The bear had arrived in the story again, big and brown and powerful. It followed us to the dilapidated house that was meant to be a home and tore apart some rabbits in the pasture out front where it was always spring. It pawed open the front door and licked at the living room as we sneaked up stairs and exited by the rusting fire escape, fleeing up the hill to avoid the bear’s attack. We had heard no real news for days. The world had disappeared. I thought the bear signified the past; she thought it represented the future.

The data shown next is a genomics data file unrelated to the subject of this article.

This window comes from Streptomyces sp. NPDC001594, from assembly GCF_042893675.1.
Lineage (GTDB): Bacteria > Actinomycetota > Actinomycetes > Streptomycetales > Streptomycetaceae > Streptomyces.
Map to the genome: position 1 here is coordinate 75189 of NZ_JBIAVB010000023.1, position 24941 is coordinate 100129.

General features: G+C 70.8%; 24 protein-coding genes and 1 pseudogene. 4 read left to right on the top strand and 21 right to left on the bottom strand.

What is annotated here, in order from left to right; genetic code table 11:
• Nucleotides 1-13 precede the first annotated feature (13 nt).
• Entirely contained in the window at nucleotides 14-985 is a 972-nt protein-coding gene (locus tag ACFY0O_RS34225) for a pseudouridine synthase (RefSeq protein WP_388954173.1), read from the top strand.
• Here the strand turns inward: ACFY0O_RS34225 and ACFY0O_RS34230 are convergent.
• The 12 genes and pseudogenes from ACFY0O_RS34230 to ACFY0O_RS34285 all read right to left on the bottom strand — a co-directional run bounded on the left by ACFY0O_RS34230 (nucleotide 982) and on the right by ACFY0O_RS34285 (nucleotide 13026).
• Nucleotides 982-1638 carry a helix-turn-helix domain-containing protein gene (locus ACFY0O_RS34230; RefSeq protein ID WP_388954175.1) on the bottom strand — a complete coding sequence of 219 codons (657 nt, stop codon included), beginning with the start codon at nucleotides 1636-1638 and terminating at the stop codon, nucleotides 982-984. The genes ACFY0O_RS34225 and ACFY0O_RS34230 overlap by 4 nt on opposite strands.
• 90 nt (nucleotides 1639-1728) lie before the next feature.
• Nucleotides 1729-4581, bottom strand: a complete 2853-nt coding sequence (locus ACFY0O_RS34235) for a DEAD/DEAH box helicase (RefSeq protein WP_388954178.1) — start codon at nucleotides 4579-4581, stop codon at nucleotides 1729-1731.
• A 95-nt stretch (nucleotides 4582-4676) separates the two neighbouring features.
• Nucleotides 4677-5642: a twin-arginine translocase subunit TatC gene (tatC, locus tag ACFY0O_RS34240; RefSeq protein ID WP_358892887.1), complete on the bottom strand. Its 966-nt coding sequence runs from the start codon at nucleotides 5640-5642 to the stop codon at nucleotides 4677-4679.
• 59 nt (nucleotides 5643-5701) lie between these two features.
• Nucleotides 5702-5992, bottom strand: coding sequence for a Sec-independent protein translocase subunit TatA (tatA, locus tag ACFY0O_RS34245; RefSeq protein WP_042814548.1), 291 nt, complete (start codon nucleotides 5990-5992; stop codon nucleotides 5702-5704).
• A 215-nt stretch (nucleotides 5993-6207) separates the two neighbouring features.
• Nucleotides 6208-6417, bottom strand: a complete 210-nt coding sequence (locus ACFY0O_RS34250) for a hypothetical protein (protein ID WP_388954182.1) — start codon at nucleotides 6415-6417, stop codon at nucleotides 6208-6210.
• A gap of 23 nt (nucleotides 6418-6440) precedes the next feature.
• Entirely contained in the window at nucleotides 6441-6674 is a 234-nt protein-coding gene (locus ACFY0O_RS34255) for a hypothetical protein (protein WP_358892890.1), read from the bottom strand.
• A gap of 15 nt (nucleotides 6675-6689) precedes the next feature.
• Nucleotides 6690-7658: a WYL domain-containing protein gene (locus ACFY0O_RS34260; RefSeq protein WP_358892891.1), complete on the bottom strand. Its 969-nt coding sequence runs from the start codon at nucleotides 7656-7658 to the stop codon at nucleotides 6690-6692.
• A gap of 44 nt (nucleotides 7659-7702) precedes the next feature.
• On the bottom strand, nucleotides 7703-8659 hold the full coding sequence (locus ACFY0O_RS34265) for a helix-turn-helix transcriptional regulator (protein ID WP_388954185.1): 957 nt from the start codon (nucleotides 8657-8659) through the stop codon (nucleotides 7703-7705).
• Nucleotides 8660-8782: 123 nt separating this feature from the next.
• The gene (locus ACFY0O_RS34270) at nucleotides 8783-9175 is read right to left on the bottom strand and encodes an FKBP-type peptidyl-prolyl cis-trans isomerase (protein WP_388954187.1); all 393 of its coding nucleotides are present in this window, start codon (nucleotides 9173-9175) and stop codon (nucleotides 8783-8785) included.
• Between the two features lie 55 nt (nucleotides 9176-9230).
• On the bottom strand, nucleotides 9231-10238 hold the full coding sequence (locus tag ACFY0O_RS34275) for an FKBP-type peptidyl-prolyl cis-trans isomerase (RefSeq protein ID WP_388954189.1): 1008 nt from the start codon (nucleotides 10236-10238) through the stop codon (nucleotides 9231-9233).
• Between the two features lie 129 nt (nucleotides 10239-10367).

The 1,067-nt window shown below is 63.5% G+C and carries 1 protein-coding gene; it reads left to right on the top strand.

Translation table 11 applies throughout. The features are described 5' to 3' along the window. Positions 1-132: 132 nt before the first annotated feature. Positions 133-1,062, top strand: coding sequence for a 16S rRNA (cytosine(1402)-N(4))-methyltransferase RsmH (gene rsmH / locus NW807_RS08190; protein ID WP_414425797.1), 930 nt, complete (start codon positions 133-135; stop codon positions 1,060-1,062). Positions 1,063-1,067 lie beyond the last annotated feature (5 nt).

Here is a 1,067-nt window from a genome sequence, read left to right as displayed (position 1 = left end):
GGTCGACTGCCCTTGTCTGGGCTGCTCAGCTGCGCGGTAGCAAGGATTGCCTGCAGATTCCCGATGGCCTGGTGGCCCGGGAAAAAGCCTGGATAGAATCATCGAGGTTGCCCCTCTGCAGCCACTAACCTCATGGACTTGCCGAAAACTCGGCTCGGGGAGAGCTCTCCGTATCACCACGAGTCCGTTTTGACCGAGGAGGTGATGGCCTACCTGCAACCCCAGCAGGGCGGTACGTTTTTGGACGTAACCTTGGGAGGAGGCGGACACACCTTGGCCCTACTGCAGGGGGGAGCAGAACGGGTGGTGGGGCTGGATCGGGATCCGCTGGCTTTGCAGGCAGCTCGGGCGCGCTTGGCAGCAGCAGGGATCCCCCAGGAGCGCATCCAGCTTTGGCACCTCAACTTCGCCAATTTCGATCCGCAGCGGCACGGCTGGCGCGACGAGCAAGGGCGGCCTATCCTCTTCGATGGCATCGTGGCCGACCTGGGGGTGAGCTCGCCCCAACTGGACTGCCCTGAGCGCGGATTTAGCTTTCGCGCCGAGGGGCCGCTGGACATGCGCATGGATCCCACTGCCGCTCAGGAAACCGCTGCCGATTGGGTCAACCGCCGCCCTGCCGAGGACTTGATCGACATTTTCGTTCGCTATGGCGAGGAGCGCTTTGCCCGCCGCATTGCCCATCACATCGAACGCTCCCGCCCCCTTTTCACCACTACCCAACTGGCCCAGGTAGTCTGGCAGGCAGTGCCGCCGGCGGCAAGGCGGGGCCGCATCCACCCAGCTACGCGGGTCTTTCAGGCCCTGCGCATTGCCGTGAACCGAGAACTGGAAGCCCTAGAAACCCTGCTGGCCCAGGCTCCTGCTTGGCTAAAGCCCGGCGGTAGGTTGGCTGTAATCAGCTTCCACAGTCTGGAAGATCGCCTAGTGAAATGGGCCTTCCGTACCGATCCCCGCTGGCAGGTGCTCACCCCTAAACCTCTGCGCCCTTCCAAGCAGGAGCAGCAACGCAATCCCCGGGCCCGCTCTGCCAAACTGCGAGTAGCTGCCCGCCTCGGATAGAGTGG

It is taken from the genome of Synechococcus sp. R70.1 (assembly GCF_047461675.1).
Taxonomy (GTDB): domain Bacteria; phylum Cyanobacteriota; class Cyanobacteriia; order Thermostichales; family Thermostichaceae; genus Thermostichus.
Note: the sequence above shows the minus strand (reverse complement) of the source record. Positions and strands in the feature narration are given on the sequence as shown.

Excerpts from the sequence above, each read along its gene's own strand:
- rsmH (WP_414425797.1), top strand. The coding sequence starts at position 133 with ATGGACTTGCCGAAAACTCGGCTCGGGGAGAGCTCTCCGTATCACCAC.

The bear wandered far and wide until it came to the hut of an old woman, which was raised off the ground by a single chicken claw. The old woman hit the bear about its head then bade it sleep. The next day an eagle descended and the bear tore it apart. The old woman told the bear to bring her the water of death and the water of life. With the water of death she brought the eagle’s body back together and with the water of life she made it breathe again. There is no moral in this story.